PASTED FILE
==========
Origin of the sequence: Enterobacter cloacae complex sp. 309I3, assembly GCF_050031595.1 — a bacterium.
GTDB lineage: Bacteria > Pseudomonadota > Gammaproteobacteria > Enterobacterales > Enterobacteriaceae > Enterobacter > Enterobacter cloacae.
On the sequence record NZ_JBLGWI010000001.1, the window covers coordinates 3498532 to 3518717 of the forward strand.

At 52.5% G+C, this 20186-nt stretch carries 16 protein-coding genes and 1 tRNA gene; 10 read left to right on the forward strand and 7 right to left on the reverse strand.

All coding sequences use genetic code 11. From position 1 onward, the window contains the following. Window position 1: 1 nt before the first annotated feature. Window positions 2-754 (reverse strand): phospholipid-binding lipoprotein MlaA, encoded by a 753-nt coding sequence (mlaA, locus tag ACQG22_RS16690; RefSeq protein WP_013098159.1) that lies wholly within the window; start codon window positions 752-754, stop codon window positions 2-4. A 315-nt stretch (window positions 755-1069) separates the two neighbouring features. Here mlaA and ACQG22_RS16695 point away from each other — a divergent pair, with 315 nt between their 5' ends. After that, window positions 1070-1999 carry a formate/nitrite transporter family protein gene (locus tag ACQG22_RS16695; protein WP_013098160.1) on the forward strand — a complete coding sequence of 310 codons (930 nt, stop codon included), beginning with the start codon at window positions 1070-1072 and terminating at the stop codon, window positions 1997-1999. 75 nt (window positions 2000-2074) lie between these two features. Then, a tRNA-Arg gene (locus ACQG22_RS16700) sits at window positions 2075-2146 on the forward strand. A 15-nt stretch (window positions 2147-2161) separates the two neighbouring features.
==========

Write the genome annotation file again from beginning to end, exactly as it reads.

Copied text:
Origin of the sequence: Enterobacter cloacae complex sp. 309I3, assembly GCF_050031595.1 — a bacterium.
GTDB lineage: Bacteria > Pseudomonadota > Gammaproteobacteria > Enterobacterales > Enterobacteriaceae > Enterobacter > Enterobacter cloacae.
On the sequence record NZ_JBLGWI010000001.1, the window covers coordinates 3498532 to 3518717 of the forward strand.

At 52.5% G+C, this 20186-nt stretch carries 16 protein-coding genes and 1 tRNA gene; 10 read left to right on the forward strand and 7 right to left on the reverse strand.

All coding sequences use genetic code 11. From position 1 onward, the window contains the following. Window position 1: 1 nt before the first annotated feature. Window positions 2-754 (reverse strand): phospholipid-binding lipoprotein MlaA, encoded by a 753-nt coding sequence (mlaA, locus tag ACQG22_RS16690; RefSeq protein WP_013098159.1) that lies wholly within the window; start codon window positions 752-754, stop codon window positions 2-4. A 315-nt stretch (window positions 755-1069) separates the two neighbouring features. Here mlaA and ACQG22_RS16695 point away from each other — a divergent pair, with 315 nt between their 5' ends. After that, window positions 1070-1999 carry a formate/nitrite transporter family protein gene (locus tag ACQG22_RS16695; protein WP_013098160.1) on the forward strand — a complete coding sequence of 310 codons (930 nt, stop codon included), beginning with the start codon at window positions 1070-1072 and terminating at the stop codon, window positions 1997-1999. 75 nt (window positions 2000-2074) lie between these two features. Then, a tRNA-Arg gene (locus ACQG22_RS16700) sits at window positions 2075-2146 on the forward strand. A 15-nt stretch (window positions 2147-2161) separates the two neighbouring features.